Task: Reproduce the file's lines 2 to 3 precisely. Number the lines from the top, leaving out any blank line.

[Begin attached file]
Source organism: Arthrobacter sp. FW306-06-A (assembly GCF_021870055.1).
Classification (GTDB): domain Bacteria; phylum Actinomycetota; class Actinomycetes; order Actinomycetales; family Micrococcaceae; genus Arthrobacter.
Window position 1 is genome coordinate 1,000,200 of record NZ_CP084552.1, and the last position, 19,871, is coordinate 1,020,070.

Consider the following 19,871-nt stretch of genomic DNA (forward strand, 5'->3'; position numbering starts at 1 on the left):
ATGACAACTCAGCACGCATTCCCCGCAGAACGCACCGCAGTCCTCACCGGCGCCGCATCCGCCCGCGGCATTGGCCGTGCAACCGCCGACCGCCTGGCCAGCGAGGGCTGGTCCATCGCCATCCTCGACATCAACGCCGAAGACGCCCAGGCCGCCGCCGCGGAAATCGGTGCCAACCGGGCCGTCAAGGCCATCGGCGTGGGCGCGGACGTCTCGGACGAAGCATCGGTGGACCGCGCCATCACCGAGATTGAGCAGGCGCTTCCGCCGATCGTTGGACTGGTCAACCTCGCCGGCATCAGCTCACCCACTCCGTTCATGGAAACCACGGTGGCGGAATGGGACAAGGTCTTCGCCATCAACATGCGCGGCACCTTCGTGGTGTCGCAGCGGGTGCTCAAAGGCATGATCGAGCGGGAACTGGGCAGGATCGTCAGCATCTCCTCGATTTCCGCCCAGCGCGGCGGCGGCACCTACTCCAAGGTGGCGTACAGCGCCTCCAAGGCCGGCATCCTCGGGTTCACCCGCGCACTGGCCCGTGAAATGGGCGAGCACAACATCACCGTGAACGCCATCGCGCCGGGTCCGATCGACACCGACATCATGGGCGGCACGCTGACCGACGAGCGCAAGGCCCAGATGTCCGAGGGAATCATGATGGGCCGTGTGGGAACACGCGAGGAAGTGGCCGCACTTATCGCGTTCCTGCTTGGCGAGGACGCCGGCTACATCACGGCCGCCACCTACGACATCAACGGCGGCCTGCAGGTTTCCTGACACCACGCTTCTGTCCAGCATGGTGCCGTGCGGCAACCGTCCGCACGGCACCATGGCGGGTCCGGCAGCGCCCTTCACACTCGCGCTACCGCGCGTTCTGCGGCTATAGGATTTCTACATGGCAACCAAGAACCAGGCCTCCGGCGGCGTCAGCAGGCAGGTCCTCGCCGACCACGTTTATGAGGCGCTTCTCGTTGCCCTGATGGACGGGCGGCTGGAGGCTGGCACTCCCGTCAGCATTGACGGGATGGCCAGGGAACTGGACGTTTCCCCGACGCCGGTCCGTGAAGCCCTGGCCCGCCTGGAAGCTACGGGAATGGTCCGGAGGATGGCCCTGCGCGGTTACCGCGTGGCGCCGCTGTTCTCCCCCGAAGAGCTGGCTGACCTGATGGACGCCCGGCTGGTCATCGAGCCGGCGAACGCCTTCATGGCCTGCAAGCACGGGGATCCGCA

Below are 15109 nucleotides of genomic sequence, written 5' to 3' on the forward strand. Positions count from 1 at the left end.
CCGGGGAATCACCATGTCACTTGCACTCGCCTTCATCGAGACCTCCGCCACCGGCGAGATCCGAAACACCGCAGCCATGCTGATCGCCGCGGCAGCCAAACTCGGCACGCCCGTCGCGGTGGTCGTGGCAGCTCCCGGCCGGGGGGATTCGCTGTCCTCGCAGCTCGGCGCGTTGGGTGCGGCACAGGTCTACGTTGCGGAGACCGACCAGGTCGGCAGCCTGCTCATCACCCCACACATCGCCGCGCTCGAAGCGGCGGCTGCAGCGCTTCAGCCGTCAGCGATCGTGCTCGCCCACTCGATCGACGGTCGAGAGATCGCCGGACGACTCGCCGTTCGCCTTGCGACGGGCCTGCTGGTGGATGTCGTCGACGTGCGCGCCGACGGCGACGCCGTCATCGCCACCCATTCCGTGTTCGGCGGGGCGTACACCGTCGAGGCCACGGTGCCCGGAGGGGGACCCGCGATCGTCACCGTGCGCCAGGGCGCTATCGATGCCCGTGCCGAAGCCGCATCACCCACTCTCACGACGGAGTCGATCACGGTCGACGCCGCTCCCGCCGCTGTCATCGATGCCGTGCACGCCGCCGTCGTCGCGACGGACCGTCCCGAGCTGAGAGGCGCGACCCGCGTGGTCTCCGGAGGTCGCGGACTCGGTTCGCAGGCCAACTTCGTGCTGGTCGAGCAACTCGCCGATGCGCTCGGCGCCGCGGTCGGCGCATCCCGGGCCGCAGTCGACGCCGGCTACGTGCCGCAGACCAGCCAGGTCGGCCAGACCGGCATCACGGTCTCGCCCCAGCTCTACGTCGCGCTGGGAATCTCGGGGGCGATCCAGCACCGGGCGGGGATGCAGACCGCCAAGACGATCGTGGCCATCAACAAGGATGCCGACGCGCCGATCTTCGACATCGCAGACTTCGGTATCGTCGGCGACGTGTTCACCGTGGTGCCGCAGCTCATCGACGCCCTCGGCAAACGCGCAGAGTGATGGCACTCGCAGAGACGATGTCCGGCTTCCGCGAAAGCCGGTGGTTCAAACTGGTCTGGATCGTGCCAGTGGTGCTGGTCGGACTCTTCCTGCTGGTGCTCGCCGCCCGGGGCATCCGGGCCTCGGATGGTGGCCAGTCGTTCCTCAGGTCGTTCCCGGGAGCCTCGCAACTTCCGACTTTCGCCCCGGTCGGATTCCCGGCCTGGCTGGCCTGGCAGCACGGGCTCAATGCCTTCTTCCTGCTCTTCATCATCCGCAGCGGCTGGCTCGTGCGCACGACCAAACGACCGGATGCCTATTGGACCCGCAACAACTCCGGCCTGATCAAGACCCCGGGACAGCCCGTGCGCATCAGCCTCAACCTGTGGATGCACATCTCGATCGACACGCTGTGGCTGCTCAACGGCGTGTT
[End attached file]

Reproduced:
Classification (GTDB): domain Bacteria; phylum Actinomycetota; class Actinomycetes; order Actinomycetales; family Micrococcaceae; genus Arthrobacter.
Window position 1 is genome coordinate 1,000,200 of record NZ_CP084552.1, and the last position, 19,871, is coordinate 1,020,070.